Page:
OAKLAND — A Black cultural center and more than 100 affordable homes — some of them live-work spaces for artists — could sprout at a prominent location in East Oakland.
The mixed-use development could add 120 affordable residences and a Black culture zone to a triangle-shaped parcel next to Eastmont Town Center at the confluence of 73rd Avenue, Foothill Boulevard and MacArthur Boulevard.
In addition to the affordable homes, the development would also include a building dedicated to multiple uses that celebrate and feature Black culture, according to Carolyn Johnson, chief executive officer of BCZ Community Development Corp., which is leading the development of the Black Cultural Zone complex and affordable homes.
“This location has been abandoned for about 15 years,” Johnson said. “It mirrors the abandonment of East Oakland.”
But that could all begin to change, at least on the site of the proposed project, which sits in a part of the city long overlooked by developers in favor of places like downtown and Jack London Square.
“This can show we are turning things around,” Johnson said.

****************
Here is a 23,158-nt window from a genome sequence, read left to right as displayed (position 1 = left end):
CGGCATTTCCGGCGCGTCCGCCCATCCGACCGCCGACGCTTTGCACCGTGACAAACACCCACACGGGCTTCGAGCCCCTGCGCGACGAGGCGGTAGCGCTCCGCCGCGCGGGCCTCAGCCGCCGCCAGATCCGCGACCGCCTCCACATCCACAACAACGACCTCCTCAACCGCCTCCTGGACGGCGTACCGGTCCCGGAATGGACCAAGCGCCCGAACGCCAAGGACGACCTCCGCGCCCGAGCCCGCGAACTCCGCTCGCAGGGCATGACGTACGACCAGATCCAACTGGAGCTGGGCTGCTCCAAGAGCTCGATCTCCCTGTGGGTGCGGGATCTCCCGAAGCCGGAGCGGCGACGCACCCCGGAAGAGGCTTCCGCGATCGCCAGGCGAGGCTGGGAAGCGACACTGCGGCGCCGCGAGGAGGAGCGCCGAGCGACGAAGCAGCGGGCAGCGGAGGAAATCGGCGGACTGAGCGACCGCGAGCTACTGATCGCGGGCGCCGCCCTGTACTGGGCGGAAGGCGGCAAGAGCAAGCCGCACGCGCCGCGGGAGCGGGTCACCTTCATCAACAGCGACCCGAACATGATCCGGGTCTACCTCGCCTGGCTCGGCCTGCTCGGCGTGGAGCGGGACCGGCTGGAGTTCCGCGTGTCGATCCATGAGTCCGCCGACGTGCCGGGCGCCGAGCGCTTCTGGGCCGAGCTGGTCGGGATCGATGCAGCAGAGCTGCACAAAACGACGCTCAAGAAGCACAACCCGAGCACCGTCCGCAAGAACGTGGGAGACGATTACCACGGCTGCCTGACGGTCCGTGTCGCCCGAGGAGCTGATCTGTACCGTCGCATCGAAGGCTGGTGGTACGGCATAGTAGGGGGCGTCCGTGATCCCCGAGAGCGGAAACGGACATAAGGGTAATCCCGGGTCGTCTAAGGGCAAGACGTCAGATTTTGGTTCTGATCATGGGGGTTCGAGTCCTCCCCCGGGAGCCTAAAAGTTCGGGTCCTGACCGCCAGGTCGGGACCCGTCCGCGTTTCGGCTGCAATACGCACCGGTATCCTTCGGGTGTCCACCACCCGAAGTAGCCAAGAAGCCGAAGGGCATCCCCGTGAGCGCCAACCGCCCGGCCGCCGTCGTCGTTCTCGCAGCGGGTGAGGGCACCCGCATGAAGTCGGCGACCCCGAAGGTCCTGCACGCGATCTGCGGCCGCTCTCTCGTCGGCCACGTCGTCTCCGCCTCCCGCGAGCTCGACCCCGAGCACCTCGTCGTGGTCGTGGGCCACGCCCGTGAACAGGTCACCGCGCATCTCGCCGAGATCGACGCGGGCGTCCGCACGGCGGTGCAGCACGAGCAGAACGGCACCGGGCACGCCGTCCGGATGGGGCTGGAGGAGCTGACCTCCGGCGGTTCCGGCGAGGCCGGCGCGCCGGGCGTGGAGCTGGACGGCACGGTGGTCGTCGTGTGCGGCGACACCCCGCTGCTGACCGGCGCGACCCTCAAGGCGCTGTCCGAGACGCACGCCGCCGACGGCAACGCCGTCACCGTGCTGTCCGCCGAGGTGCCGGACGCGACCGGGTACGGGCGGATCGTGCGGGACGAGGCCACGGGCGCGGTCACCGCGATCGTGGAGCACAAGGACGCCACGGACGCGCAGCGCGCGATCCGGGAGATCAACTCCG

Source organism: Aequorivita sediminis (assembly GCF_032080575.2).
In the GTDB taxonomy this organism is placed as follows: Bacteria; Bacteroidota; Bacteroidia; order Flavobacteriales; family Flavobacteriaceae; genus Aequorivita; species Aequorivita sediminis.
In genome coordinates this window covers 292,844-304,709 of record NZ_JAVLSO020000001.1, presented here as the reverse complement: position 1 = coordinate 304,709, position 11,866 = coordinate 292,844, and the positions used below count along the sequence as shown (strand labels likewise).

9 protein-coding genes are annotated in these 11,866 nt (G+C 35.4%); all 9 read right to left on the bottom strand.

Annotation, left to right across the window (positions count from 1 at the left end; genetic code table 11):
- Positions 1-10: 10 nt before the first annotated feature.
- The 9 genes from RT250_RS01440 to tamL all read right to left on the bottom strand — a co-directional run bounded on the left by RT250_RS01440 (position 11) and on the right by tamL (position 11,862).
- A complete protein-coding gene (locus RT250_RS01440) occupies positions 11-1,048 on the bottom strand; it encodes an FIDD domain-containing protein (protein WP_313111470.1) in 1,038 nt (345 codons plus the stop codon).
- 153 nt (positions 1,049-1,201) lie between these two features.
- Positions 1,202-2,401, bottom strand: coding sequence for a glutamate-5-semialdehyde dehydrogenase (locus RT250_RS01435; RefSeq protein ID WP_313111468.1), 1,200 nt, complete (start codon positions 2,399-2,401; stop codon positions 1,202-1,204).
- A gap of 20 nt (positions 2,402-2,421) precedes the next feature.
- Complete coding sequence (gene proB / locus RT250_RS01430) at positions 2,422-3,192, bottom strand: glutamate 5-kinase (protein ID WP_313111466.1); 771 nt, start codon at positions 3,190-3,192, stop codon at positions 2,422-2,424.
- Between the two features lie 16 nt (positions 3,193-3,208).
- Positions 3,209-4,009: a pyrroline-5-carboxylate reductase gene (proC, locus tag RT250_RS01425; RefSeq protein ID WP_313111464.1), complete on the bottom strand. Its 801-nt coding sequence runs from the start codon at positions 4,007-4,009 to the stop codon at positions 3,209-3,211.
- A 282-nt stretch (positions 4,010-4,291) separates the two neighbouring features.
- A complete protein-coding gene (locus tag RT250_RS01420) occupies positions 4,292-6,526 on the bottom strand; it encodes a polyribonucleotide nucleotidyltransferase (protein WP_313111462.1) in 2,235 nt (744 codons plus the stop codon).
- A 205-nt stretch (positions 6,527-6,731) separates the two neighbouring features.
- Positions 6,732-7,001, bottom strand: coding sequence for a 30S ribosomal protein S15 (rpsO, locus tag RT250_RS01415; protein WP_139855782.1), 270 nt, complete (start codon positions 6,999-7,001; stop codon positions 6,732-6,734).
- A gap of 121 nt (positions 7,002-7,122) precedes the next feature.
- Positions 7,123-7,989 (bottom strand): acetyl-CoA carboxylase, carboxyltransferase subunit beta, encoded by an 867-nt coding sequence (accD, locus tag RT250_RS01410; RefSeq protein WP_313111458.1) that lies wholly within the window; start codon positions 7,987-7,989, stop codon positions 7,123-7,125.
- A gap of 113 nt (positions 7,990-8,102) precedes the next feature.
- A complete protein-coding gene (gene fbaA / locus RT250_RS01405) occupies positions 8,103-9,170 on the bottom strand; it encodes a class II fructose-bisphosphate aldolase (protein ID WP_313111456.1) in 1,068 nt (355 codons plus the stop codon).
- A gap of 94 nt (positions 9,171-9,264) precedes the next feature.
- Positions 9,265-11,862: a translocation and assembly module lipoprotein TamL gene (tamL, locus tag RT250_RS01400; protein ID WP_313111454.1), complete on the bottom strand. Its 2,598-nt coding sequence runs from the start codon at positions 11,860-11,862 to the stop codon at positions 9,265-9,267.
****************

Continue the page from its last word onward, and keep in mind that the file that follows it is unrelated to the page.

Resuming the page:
The cultural center is expected to total 26,000 square feet, according to documents on file with Oakland officials.
“It’s going to be a food hall, an event hall, a music hall, a performance center and a center for Black culture,” Johnson said. “We will have a rooftop event space.”
Of the 120 affordable homes, 20 will be set aside as live-work spaces for “cultural entrepreneurs,” according to the preliminary application that’s on file at City Hall.
“The 20 residences will be set aside for makers, artisans, craftspeople, and others who want to live near where they want to activate their work,” Johnson said. “We will have arts, crafts, food.”
The cultural center building also will offer co-working spaces for the community.
The project would be developed on the current 1.2-acre site of Liberation Park.
“We are going to keep some of the elements and activities that now occur at Liberation Park,” Johnson said.
BCZ Community Development is attempting to negotiate with Oakland officials regarding how the property will be owned as the project efforts proceed.
“We are moving rapidly to reach a development and disposition agreement with the city,” Johnson said.
Johnson’s organization aims to develop more similar sites in Oakland.
“We want to develop 10 of these Black cultural zone hubs and this is the first one,” Johnson said.
If the project can be developed, Johnson believes that would represent a turnaround for the neighborhood.
“From the perspective of hope,” Johnson said, “to be able to turn this asset around means this community can do anything.”